Aviva, Britain's biggest life insurer, is selling about £1 billion worth of bonds and shares it holds in tobacco companies, joining a global campaign to divest from the industry. 

The move by insurance companies to sell holdings in tobacco firms forms part of a drive to pressure governments and companies to do more to limit the damage tobacco can cause to public health. 

Aviva decided to sell its own holdings in tobacco companies in November and has been divesting since then though it is not selling tobacco investments made on behalf of third-party clients. 

"We have decided to stop investing in the tobacco sector and will divest over time," an Aviva spokeswoman said. 

"We consider tobacco as 'harmful when used as intended', and have been reviewing our investment position for some time now." 

The review began in early 2016, she said. 

Aviva joins French rival AXA and reinsurer SCOR, both of which have pledged to divest over the last year, with AXA calling tobacco, "the biggest threat to public health in the world today". 

Other tobacco-free insurers include France's Covea and Dutch rival Achmea, though many others have yet to follow suit. 

Aviva said most of its tobacco-related sales were either complete or underway though it was not possible to give a firm date for when the programme would be completed. 

Most of the remaining assets were fixed-income securities that would either be sold or in some cases held until they matured, the spokeswoman said. 

At the end of 2016, about 0.25% of Aviva's £450 billion of managed assets, which included third-party investments, was in tobacco assets, the spokeswoman said. 

It was not clear how much money would remain invested in tobacco companies on behalf of third parties. 

The anti-tobacco campaign has prompted some big name firms to sell their investments, but its overall impact on the share prices of tobacco companies has been limited.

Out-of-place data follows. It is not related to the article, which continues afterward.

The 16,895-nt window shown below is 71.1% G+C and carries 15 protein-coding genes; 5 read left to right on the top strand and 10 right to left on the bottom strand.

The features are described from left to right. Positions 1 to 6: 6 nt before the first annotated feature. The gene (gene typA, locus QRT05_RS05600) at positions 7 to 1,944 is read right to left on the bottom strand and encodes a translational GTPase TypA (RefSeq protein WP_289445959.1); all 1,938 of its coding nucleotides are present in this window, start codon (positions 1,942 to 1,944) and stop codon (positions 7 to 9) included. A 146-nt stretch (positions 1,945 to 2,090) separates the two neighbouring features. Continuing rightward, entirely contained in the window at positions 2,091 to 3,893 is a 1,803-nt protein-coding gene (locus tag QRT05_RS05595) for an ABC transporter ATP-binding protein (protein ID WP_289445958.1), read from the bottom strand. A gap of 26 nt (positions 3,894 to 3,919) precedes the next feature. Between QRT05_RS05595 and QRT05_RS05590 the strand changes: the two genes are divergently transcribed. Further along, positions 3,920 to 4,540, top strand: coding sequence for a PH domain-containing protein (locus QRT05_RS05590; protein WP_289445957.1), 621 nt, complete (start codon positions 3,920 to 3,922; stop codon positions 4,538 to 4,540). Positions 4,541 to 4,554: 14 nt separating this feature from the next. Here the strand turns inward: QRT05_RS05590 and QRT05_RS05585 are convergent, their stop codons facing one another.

In May, 50 leading finance firms representing $3.5 trillion in assets announced their public support for efforts to reduce tobacco use, which the World Health Organisation says costs the world economy $1 trillion a year. 

Among other high-profile supporters are Norway's sovereign wealth fund, the biggest in the world with nearly $1 trillion in assets and the $300 billion California Public Employees' Retirement System. 

Many investors remain reluctant to sell out, however, given the strong returns from the leading tobacco companies, including attractive dividends at a time of low bond yields, as well as the prospect for gains from consolidation in the sector. 

Shares in the four biggest tobacco companies - Philip Morris, Imperial Brands, Japan Tobacco and British American Tobacco - have risen between 93% and 185% since 2009, while Britain's blue-chip FTSE 100 index has climbed 69%. 

Norway's sovereign wealth fund said its decision not to invest in a range of industries had cost it $1.42 billion in returns between 2006 and 2016, with its tobacco divestment the most painful.